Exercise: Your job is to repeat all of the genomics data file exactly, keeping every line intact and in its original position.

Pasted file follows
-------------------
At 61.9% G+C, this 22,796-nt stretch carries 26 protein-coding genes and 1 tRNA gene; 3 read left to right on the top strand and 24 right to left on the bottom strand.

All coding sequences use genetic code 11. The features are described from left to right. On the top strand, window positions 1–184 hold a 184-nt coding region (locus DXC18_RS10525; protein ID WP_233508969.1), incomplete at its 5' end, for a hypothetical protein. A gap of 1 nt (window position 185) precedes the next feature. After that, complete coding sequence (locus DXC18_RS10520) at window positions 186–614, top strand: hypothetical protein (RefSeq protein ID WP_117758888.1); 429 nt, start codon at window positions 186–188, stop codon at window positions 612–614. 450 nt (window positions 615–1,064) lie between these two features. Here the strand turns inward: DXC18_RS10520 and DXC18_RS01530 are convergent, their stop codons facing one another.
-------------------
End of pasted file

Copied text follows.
At 61.9% G+C, this 22,796-nt stretch carries 26 protein-coding genes and 1 tRNA gene; 3 read left to right on the top strand and 24 right to left on the bottom strand.

All coding sequences use genetic code 11. The features are described from left to right. On the top strand, window positions 1–184 hold a 184-nt coding region (locus DXC18_RS10525; protein ID WP_233508969.1), incomplete at its 5' end, for a hypothetical protein. A gap of 1 nt (window position 185) precedes the next feature. After that, complete coding sequence (locus DXC18_RS10520) at window positions 186–614, top strand: hypothetical protein (RefSeq protein ID WP_117758888.1); 429 nt, start codon at window positions 186–188, stop codon at window positions 612–614. 450 nt (window positions 615–1,064) lie between these two features. Here the strand turns inward: DXC18_RS10520 and DXC18_RS01530 are convergent, their stop codons facing one another.